Local stations can’t predict ad recovery

Oct 15, 2001  •  Post A Comment

There are as many projections about what the fourth quarter may bring in new advertising revenue as there are local television stations.
The outlook, which had been bleak before Sept. 11 and then turned grim with the widespread disruption of advertising after the attacks on the World Trade Center and the Pentagon, has improved now to mixed as station executives try to divine the true state and direction of the economy.
“If you had trouble predicting it before the 11th, boy, how could you predict it now?” said Jeff Smulyan, chairman and CEO of Emmis Communications.
“Advertisers are so uncertain about what their future is that they really haven’t decided what’s going to happen to our future,” said Tony Vinciquerra, executive VP and chief operating officer of Hearst-Argyle Television.
If there is a theme to forecasts (and prayers) at the station level, it’s that local business will be stronger than national business.
“We just naturally expect local to be better. It’s been our strength throughout the year,” said Bruce Baker, executive VP of Cox Broadcasting.
Marty Ozer, the VP and general manager of two Cox-owned stations in Reno, Nev.-UPN affiliate KAME-TV and Fox affiliate KRXI-TV-feels lucky to be able to say that while national advertising is off year to year, “Our local business is flat,” thanks to a couple of factors, including a sales staff going after “every business that’s in the Yellow Pages and the newspaper.”
“We’ve just had one cutback, from a casino, and it was because they were very nervous,” Mr. Ozer said.
Something else was helping stave off local revenue erosion: Barry Bonds’ drive toward the single-season home run record set three years ago by Mark McGwire. KAME carries Giants baseball games, Mr. Ozer said, and, “Advertisers want to be in those telecasts.”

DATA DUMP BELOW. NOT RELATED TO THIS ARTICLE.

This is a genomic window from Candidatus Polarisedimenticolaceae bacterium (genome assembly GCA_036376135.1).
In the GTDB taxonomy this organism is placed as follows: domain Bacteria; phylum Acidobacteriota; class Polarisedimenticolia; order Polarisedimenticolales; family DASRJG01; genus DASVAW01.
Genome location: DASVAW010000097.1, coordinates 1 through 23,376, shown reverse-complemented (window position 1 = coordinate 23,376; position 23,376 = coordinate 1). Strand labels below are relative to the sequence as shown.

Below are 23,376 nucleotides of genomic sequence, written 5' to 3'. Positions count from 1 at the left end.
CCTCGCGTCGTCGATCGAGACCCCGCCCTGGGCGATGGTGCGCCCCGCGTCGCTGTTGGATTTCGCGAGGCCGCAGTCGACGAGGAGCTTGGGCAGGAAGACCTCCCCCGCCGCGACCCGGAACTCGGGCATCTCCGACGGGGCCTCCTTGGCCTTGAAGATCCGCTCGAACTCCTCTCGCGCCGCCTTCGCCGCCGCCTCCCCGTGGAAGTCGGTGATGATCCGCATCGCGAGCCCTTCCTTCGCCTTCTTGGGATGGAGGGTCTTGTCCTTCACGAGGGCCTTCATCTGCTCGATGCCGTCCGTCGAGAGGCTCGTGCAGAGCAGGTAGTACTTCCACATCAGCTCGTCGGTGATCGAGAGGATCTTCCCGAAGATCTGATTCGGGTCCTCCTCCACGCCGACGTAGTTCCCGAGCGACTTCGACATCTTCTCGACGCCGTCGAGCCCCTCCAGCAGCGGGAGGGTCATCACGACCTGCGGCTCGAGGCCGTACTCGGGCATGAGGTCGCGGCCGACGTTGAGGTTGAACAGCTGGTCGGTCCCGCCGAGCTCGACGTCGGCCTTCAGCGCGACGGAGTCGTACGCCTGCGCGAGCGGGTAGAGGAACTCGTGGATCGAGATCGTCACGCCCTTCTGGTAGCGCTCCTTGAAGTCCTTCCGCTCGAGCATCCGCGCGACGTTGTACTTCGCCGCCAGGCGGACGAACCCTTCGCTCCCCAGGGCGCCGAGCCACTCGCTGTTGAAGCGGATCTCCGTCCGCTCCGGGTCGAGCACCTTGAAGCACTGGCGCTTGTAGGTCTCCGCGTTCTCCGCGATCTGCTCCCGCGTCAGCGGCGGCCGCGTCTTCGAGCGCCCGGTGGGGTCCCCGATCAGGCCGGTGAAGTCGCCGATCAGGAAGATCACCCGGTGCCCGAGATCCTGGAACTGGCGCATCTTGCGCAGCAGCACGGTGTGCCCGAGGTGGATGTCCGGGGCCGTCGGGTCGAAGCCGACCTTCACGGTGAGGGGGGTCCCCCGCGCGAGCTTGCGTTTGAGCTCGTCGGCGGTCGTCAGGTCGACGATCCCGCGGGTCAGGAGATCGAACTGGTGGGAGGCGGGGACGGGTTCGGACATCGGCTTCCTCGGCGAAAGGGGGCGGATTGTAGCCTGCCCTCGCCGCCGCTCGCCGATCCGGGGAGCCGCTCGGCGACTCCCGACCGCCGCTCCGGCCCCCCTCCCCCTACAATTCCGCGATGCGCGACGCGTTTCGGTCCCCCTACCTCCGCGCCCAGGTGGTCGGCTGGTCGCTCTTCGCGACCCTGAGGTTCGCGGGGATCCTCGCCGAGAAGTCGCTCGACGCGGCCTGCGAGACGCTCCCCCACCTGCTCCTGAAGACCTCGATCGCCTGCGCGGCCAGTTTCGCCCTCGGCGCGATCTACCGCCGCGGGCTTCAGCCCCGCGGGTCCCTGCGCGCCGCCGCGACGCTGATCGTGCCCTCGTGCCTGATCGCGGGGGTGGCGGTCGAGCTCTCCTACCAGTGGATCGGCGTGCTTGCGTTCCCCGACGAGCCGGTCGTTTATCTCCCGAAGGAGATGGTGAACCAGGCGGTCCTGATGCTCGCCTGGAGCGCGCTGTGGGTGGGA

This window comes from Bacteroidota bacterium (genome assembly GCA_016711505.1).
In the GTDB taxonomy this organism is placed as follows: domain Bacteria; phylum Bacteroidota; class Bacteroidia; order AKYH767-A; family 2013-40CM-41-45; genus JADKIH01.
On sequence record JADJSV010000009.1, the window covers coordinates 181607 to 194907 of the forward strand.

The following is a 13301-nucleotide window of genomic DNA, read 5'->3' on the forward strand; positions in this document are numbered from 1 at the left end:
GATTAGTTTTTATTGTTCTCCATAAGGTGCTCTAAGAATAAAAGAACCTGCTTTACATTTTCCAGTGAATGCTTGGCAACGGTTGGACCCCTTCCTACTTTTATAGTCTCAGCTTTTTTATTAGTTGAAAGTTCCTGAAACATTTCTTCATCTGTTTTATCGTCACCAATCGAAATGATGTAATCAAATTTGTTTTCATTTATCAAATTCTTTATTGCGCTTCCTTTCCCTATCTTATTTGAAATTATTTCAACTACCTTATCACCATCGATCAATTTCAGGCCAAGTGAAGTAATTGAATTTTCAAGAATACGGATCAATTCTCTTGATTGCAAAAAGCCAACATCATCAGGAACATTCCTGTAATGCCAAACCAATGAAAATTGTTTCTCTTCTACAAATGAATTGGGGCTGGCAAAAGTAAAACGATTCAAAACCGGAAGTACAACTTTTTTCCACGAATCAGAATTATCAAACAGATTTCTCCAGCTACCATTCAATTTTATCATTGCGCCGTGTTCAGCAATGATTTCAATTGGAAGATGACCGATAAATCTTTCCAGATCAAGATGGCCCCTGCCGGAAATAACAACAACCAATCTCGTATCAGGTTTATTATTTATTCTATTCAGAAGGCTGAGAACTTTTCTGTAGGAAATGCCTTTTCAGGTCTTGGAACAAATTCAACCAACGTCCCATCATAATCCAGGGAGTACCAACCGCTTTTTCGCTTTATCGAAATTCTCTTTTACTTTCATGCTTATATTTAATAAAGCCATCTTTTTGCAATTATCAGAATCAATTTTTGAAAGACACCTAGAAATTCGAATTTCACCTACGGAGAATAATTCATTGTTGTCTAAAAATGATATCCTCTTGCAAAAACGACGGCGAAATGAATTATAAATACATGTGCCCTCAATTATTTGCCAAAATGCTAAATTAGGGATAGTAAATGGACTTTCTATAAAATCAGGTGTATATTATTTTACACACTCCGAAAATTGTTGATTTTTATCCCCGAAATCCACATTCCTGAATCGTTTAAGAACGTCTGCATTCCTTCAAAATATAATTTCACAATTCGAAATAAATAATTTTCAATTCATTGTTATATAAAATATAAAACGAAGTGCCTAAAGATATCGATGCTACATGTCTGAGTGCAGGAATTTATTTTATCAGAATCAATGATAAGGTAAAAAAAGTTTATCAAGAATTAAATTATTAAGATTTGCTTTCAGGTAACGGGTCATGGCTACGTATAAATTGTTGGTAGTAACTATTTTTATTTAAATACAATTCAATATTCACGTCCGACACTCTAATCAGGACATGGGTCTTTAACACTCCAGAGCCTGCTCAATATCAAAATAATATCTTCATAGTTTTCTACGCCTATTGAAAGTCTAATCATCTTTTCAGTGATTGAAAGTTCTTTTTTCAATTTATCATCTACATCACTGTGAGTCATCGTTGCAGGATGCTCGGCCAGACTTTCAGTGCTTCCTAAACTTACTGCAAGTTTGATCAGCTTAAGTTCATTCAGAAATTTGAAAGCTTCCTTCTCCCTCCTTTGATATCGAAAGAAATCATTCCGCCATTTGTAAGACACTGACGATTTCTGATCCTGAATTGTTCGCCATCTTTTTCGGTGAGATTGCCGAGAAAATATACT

“We’re an aberration,” said Mr. Ozer, who added that while the station has not had to lay anyone off, a couple of positions have gone unfilled.
In St. Louis, Tom Tipton, general manager of KDNL-TV, the Sinclair-owned ABC affiliate that shuttered its two newscasts and laid off nearly 50 newsroom employees effective Oct. 12, said pending programming changes made it particularly difficult to project what fourth-quarter business the station might write.
But he said he expects the local market to be down “probably 10 points” compared with fourth quarter 2000, when about $20 million in political money was being spent.
“That’s a lot to make up,” Mr. Tipton said.
Some station groups won’t be writing the small amount of annual business they do until nearer the end of the year, but they’re banking on automakers and dealers to spend what one station-group executive was expecting to be “significant amounts of dollars.”
In Bangor, Maine, a small market notable for its plethora of low-power stations and a low level of cable penetration (about 52 percent), James McLeod’s Maine Family Broadcasting owns Pax affiliate WBGR-TV and UPN affiliate WCKD-TV, the latter of which is managed by Rockfleet Broadcasting.
Like station executives in other regions, Mr. McLeod has noticed “that kind of deer-in-a-headlight stare” in his neighborhood. “I guess the word I’d use is `distracted,”’ he said.
Mr. Ozer has weathered tough times before, including numerous recessions, the loss of cigarette advertising and the time in the 1960s when advertisers shifted from 60-second spots to 30-second spots.
“What was interesting is that the advertisers who stayed the course gained share. And when the business came back, they held that share.”
“Clearly, business will get back to normal and advertisers will need to convey their message to consumers,” Mr. Vinciquerra said. “And what better medium than television?”